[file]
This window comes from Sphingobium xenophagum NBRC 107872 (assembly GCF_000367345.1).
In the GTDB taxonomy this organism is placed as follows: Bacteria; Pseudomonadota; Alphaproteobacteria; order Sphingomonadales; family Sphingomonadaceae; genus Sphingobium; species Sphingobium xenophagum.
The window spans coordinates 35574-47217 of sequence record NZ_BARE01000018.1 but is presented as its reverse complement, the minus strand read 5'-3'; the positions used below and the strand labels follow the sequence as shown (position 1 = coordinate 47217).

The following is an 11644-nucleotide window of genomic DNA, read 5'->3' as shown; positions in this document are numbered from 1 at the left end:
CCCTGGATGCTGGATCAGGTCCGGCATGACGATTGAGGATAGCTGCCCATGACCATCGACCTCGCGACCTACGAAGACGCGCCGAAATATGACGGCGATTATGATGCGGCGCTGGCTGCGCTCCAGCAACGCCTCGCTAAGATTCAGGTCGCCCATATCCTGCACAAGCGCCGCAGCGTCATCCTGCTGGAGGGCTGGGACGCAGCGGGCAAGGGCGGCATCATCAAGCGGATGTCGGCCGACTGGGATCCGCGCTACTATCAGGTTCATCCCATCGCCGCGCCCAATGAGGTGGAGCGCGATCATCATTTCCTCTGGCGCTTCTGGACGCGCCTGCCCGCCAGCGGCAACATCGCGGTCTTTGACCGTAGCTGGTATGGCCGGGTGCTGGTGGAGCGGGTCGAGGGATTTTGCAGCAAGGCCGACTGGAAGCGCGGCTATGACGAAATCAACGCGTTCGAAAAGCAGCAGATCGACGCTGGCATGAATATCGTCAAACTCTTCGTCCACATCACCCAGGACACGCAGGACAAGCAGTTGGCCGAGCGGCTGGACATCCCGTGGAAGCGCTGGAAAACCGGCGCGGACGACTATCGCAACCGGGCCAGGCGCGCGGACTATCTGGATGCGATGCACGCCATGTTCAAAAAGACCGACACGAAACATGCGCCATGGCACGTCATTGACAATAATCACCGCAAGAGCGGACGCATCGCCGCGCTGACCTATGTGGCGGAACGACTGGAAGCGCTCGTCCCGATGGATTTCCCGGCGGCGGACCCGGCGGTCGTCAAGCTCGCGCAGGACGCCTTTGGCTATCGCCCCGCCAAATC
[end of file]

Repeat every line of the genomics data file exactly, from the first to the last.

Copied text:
This window comes from Sphingobium xenophagum NBRC 107872 (assembly GCF_000367345.1).
In the GTDB taxonomy this organism is placed as follows: Bacteria; Pseudomonadota; Alphaproteobacteria; order Sphingomonadales; family Sphingomonadaceae; genus Sphingobium; species Sphingobium xenophagum.
The window spans coordinates 35574-47217 of sequence record NZ_BARE01000018.1 but is presented as its reverse complement, the minus strand read 5'-3'; the positions used below and the strand labels follow the sequence as shown (position 1 = coordinate 47217).

The following is an 11644-nucleotide window of genomic DNA, read 5'->3' as shown; positions in this document are numbered from 1 at the left end:
CCCTGGATGCTGGATCAGGTCCGGCATGACGATTGAGGATAGCTGCCCATGACCATCGACCTCGCGACCTACGAAGACGCGCCGAAATATGACGGCGATTATGATGCGGCGCTGGCTGCGCTCCAGCAACGCCTCGCTAAGATTCAGGTCGCCCATATCCTGCACAAGCGCCGCAGCGTCATCCTGCTGGAGGGCTGGGACGCAGCGGGCAAGGGCGGCATCATCAAGCGGATGTCGGCCGACTGGGATCCGCGCTACTATCAGGTTCATCCCATCGCCGCGCCCAATGAGGTGGAGCGCGATCATCATTTCCTCTGGCGCTTCTGGACGCGCCTGCCCGCCAGCGGCAACATCGCGGTCTTTGACCGTAGCTGGTATGGCCGGGTGCTGGTGGAGCGGGTCGAGGGATTTTGCAGCAAGGCCGACTGGAAGCGCGGCTATGACGAAATCAACGCGTTCGAAAAGCAGCAGATCGACGCTGGCATGAATATCGTCAAACTCTTCGTCCACATCACCCAGGACACGCAGGACAAGCAGTTGGCCGAGCGGCTGGACATCCCGTGGAAGCGCTGGAAAACCGGCGCGGACGACTATCGCAACCGGGCCAGGCGCGCGGACTATCTGGATGCGATGCACGCCATGTTCAAAAAGACCGACACGAAACATGCGCCATGGCACGTCATTGACAATAATCACCGCAAGAGCGGACGCATCGCCGCGCTGACCTATGTGGCGGAACGACTGGAAGCGCTCGTCCCGATGGATTTCCCGGCGGCGGACCCGGCGGTCGTCAAGCTCGCGCAGGACGCCTTTGGCTATCGCCCCGCCAAATC